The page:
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Aust N Z J Public Health. 2015 Apr;39(2):162-7. doi: 10.1111/1753-6405.12352.

Sociodemographic differences in the incidence of oropharyngeal and oral cavity squamous cell cancers in New Zealand.

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Section of Epidemiology and Biostatistics, School of Population Health, Faculty of Medical and Health Sciences, University of Auckland, New Zealand; Department of Obstetrics and Gynaecology, School of Medicine, University of Auckland, New Zealand.



To determine whether the incidence of oropharyngeal and oral cavity squamous cell cancers differs by subsite, age, gender, ethnicity and social deprivation.


Using data from the New Zealand cancer registry, a retrospective review was undertaken of incident cases with a histological diagnosis of invasive squamous cell carcinoma (SCC) in the oral cavity or oropharynx.


During the period 1981-2010, rates of oropharyngeal cancers (OPC) and oral cavity cancers (OCC) were higher among males and increased with age. The rapid rise in male OPCs was observed in those aged 40-49, 50-59, 60-69 and ≥70 years old. Overall and by gender, Māori had higher OPC rates but lower OCC rates than European/other ethnicities, whereas the inverse was apparent among Pacific Peoples. An upward trend in OPC and OCC rates with increasing deprivation was observed both overall and by gender.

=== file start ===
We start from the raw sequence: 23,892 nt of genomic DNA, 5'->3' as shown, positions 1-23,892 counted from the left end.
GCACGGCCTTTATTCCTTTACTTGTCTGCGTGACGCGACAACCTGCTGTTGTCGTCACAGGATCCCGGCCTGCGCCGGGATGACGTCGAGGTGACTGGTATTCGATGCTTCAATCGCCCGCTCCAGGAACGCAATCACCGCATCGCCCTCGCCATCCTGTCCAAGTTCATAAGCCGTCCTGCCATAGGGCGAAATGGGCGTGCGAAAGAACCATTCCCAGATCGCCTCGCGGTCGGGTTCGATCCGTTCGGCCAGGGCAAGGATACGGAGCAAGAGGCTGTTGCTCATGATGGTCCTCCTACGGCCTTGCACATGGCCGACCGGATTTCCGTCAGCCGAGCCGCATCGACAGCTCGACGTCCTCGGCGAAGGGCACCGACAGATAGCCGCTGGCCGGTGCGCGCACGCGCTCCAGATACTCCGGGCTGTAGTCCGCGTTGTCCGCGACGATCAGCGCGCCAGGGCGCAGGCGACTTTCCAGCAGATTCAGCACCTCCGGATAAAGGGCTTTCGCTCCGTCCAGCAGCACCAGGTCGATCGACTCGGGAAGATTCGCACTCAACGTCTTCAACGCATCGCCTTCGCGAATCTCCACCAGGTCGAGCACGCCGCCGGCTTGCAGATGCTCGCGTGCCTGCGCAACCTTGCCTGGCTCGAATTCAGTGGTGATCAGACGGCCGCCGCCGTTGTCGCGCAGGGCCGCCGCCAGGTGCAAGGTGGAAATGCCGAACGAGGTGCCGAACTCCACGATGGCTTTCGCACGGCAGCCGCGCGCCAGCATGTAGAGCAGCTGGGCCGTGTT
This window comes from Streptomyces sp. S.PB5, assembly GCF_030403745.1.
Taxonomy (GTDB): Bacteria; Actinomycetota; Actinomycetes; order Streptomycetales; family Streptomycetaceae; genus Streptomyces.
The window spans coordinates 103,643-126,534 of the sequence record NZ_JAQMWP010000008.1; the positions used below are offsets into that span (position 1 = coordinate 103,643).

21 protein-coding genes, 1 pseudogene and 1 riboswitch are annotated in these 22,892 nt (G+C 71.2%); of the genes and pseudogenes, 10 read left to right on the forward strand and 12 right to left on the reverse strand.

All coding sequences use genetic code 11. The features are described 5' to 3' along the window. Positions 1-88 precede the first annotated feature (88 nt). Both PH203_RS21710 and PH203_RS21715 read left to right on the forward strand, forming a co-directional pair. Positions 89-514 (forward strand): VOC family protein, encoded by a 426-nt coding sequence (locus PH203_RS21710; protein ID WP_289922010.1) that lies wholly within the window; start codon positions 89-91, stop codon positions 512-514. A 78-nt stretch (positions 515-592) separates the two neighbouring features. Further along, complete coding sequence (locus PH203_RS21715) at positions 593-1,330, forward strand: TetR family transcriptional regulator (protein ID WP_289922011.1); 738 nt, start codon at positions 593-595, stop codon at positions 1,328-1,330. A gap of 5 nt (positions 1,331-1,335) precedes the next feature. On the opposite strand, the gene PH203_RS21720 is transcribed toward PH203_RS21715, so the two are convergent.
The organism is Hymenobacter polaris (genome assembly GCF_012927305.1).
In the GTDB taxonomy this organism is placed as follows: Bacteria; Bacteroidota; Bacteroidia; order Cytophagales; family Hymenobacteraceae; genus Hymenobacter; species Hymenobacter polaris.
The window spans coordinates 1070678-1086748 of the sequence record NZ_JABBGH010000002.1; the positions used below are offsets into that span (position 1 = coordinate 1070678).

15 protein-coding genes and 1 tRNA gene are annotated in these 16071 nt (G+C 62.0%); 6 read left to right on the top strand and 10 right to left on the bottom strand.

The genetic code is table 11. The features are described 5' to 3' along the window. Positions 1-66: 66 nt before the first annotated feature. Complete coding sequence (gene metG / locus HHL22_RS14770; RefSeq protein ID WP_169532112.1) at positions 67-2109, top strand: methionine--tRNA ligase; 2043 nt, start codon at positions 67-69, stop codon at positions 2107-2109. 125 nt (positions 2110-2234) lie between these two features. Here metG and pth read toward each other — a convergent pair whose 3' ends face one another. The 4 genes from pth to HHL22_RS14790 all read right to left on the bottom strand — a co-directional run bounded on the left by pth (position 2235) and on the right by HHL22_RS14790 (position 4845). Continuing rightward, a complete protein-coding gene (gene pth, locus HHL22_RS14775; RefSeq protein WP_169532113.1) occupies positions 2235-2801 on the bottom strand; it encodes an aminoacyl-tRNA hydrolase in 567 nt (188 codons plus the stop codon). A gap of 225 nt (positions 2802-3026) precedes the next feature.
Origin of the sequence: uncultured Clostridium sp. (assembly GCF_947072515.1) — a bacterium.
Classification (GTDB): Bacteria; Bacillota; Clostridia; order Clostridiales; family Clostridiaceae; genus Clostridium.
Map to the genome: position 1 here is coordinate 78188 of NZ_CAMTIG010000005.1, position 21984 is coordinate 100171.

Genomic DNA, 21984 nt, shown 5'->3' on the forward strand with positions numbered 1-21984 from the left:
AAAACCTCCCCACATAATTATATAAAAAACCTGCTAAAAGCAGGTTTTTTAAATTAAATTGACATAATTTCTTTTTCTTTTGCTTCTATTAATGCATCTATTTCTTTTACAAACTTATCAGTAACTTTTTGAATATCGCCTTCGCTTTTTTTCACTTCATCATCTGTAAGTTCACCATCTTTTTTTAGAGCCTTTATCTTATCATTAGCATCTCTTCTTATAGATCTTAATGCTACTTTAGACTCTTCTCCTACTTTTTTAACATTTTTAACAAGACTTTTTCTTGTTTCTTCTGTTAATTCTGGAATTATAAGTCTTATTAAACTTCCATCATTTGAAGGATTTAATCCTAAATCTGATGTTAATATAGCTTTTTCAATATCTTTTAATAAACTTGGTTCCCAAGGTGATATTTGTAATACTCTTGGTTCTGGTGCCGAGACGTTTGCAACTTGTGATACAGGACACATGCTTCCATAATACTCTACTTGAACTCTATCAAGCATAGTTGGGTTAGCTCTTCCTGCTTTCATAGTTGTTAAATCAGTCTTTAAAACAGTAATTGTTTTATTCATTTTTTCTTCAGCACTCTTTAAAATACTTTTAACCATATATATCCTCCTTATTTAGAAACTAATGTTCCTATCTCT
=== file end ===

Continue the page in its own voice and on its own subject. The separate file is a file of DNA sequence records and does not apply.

The recent rapid rise in male oropharyngeal SCCs occurred primarily among those aged ≥40 years old.


Given oropharyngeal SCCs are more strongly associated with human papillomaviruses (HPV) than OCCs, OPC prevention may be enhanced through HPV vaccination and public health awareness. Clinically, as HPV-related OPCs have a better prognosis and response to radiotherapy, an improvement in survival rates can be predicted.


demographic factors; incidence; oral cavity cancer; oropharyngeal cancer

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